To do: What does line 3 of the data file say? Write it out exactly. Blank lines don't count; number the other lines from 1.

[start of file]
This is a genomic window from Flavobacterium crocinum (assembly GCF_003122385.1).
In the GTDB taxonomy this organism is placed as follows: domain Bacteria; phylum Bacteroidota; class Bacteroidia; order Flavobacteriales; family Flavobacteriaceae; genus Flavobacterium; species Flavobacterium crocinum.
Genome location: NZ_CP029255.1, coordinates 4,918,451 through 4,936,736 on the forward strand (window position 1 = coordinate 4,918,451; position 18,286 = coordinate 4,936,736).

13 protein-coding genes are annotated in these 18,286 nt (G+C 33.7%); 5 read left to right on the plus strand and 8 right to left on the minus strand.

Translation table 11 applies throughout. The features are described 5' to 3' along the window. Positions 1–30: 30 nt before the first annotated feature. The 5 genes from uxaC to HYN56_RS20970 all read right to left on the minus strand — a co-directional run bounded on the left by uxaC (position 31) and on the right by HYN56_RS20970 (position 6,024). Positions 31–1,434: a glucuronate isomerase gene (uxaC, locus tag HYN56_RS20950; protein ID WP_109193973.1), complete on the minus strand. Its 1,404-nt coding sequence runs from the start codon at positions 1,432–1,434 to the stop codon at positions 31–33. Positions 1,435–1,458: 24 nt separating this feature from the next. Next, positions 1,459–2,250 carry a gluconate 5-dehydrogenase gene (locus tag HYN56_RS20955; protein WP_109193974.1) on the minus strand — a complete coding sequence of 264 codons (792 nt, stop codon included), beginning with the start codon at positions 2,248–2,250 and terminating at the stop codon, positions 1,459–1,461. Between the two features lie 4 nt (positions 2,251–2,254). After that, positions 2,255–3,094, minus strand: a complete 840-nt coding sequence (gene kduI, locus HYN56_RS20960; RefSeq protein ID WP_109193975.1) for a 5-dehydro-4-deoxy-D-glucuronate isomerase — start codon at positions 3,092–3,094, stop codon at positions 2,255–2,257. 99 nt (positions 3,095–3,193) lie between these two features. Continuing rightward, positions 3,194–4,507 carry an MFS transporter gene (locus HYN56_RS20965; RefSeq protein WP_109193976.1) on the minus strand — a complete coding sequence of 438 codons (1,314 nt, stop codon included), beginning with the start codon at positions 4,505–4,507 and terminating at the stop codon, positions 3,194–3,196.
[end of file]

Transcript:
Genome location: NZ_CP029255.1, coordinates 4,918,451 through 4,936,736 on the forward strand (window position 1 = coordinate 4,918,451; position 18,286 = coordinate 4,936,736).